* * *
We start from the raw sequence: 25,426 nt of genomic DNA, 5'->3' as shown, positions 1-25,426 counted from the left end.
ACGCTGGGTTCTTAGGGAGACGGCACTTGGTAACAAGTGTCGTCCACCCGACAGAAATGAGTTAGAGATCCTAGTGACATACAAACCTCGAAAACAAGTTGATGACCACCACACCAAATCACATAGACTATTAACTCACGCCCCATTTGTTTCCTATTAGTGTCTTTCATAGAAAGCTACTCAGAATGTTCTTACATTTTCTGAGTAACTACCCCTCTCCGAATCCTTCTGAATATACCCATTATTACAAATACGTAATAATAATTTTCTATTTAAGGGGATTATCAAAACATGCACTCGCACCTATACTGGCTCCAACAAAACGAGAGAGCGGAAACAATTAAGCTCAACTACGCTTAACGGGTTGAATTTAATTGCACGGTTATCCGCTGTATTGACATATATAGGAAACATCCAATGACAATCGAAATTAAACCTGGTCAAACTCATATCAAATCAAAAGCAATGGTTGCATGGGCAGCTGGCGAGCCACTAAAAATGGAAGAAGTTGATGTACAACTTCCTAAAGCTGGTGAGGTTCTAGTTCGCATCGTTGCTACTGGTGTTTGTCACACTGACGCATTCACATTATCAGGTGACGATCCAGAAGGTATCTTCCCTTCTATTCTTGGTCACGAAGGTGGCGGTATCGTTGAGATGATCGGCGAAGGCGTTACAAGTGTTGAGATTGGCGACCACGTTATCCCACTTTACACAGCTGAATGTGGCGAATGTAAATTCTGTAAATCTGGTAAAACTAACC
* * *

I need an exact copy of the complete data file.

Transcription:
We start from the raw sequence: 25,426 nt of genomic DNA, 5'->3' as shown, positions 1-25,426 counted from the left end.
ACGCTGGGTTCTTAGGGAGACGGCACTTGGTAACAAGTGTCGTCCACCCGACAGAAATGAGTTAGAGATCCTAGTGACATACAAACCTCGAAAACAAGTTGATGACCACCACACCAAATCACATAGACTATTAACTCACGCCCCATTTGTTTCCTATTAGTGTCTTTCATAGAAAGCTACTCAGAATGTTCTTACATTTTCTGAGTAACTACCCCTCTCCGAATCCTTCTGAATATACCCATTATTACAAATACGTAATAATAATTTTCTATTTAAGGGGATTATCAAAACATGCACTCGCACCTATACTGGCTCCAACAAAACGAGAGAGCGGAAACAATTAAGCTCAACTACGCTTAACGGGTTGAATTTAATTGCACGGTTATCCGCTGTATTGACATATATAGGAAACATCCAATGACAATCGAAATTAAACCTGGTCAAACTCATATCAAATCAAAAGCAATGGTTGCATGGGCAGCTGGCGAGCCACTAAAAATGGAAGAAGTTGATGTACAACTTCCTAAAGCTGGTGAGGTTCTAGTTCGCATCGTTGCTACTGGTGTTTGTCACACTGACGCATTCACATTATCAGGTGACGATCCAGAAGGTATCTTCCCTTCTATTCTTGGTCACGAAGGTGGCGGTATCGTTGAGATGATCGGCGAAGGCGTTACAAGTGTTGAGATTGGCGACCACGTTATCCCACTTTACACAGCTGAATGTGGCGAATGTAAATTCTGTAAATCTGGTAAAACTAACC